I don’t know about you, but New Year’s used to be a lot more fun ten or twenty years ago.
It was the biggest party of the year, right? Well, maybe Halloween was—depends on the year I guess.
The point is that when I was in my twenties I was not cursed with the need to reflect over time.
After all, when you’re twenty years old there isn’t much to reflect on—you are in the process of creating those memories in the first place.
Now, in my forties, every birthday and every New Year seem to be getting heavier.
Every year that passes, I ask myself more and more probing questions about my life—did I make the right choices? Am I on the right trajectory? What is the meaning of my life?
I can be pretty tough on myself. How about you?
Well, being reflective isn’t always fun but it is worth doing as a sort of a checks and balances on yourself.
Here is one exercise that I do yearly that I’d like to share with you. Hopefully you will find it useful.
Identify where you want to be in life. Be careful with this one. You have to keep asking yourself “why?” over and over again to get to get to the truth. For example, “I want to be rich” should be followed by “why?”. What you really want is often not the first thing you say but rather the product of asking yourself why several times to get to the root of what it is that you REALLY want.
Identify where you currently are in life. Ie… “I am a 44 year old surgeon working for a hospital who works 50 hours per week and makes $400K per year. I have three children under eight and a house in Chicago.” You get the idea I’m sure—the more detail the better.
See if you can draw a line between where you currently are and where you want to be in life. Do you see a clear trajectory there?
If so, congratulations! You are on the right track. Keep doing what you’re doing.
If not, try to figure out why there is not a clear path between where you are and where you want to be.
For example, maybe your dream is to own a professional football franchise someday. If you are a surgeon making $400k per year working for a hospital, you are making a nice living but you’re not ever going to be in a position to buy a professional football franchise or even be a minority owner in one.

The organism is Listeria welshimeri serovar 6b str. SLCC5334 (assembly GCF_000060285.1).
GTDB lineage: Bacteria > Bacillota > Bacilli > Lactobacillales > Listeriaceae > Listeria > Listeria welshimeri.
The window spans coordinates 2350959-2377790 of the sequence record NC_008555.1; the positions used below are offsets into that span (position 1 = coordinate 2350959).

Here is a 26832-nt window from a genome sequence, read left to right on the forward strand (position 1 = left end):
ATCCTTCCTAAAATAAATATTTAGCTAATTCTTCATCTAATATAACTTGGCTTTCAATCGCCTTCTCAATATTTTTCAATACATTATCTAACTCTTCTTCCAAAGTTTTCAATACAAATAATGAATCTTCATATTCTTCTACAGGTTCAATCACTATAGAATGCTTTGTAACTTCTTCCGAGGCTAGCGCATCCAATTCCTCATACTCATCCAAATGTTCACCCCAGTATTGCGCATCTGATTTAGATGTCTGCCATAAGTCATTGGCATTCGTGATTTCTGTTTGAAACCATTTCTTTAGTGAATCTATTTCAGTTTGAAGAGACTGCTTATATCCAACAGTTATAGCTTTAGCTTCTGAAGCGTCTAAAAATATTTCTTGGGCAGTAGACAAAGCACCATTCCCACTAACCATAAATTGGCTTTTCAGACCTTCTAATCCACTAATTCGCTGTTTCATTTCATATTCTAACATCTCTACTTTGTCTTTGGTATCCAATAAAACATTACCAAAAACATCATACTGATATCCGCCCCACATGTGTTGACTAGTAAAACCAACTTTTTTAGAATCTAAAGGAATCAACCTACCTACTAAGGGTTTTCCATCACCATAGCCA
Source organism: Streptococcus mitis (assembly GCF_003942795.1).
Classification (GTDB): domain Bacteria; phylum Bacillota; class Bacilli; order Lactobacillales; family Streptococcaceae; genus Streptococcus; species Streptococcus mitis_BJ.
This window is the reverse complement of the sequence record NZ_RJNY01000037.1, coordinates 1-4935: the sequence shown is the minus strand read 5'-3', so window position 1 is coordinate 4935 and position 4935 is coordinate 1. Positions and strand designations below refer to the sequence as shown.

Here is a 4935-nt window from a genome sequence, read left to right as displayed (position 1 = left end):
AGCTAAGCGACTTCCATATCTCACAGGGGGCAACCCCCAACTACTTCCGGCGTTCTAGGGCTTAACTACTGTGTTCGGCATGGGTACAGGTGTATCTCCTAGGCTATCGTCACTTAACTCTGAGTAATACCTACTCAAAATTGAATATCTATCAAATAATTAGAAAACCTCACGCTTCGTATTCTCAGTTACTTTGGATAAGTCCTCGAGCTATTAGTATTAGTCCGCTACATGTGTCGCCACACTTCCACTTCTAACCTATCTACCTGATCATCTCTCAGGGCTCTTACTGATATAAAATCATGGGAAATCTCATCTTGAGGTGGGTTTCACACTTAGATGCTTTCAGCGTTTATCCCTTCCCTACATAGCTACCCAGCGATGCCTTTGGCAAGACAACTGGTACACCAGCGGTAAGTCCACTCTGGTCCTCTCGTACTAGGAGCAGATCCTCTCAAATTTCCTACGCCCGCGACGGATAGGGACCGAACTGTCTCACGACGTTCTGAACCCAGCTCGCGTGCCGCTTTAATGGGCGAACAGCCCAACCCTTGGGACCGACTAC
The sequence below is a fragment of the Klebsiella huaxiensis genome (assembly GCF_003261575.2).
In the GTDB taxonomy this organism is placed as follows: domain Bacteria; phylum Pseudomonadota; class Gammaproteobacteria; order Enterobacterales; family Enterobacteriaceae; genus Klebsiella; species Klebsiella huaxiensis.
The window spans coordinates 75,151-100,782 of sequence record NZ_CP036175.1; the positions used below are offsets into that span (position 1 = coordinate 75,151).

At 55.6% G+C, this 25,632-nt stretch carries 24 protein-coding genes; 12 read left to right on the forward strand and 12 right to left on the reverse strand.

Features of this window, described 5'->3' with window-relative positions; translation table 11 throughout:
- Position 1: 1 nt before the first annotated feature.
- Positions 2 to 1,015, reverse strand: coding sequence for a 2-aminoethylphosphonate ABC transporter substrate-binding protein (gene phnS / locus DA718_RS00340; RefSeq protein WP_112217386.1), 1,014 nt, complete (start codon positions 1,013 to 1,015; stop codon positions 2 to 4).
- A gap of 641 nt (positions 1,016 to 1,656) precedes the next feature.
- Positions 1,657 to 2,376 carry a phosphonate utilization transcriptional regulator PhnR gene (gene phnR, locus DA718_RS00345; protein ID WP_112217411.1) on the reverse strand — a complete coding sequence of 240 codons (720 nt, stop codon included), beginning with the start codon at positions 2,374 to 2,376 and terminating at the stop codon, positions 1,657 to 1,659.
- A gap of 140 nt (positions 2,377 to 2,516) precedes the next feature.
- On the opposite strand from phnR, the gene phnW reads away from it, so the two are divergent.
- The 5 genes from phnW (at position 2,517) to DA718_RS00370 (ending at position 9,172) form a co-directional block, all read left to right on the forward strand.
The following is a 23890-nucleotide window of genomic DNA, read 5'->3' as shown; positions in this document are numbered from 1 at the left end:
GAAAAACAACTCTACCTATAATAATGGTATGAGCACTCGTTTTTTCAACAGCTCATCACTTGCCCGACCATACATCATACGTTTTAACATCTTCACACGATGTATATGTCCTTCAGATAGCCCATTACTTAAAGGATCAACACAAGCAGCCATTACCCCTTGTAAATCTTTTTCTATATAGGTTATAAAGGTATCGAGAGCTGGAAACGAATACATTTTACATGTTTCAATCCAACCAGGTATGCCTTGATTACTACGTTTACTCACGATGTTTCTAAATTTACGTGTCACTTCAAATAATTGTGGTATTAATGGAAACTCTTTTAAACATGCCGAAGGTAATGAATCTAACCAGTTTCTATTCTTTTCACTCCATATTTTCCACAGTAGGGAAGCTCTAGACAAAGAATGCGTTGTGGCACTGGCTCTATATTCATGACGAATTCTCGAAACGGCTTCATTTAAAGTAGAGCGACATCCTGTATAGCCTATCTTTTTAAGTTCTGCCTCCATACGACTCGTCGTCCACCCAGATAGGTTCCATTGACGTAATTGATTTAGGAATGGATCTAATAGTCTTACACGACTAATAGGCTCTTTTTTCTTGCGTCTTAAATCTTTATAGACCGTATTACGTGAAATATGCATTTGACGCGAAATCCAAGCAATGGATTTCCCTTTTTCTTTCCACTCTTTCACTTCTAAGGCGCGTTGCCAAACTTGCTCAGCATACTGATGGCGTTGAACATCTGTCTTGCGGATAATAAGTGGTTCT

If there is not a clear path to get from where you are to where you want to be, then you have to figure out where the problem is.
The good news is that there are really only 2 choices here.
Maybe you have misidentified where you want to be.
If that’s the case, go back to number one and start asking yourself “why?” again. Hopefully that will fix the problem.
If not, you might have a bigger problem on your hands and a harder one to admit. If your life today gives you zero possibility of getting to where you dream of being, you might have to change your starting point all together.
Ok—I know you might be reading this thinking—“No way, Buck. I’m too old. It’s too late, etc.” Listen, I get it.
Just remember a few things:
Most people over-estimate what they can accomplish in one year but grossly underestimate what they can do in ten (I think Bill Gates said that). Where were you ten years ago? Would it be impossible to push the reset button? Why?
As far as I know, you’ve only got one life to live.
Most of the limitations we believe we have are self-imposed. At 44 years old, I honestly believe that if I truly wanted, I could still do just about anything I want (except be a professional athlete). I bet if you really thought about it, you would say the same about yourself.
Anyway, this line of thinking has helped me a great deal and I think it’s my perspective as a business owner that has made me view my life this way.
Business owners often talk about the notion of “working on your business” rather than “working in your business”.
That is–It is critical to a business for the owner to step out of operations and look in with an objective eye to see whether the business is headed in the right direction.
Working on your own life should be no different, right?
Happy New Year!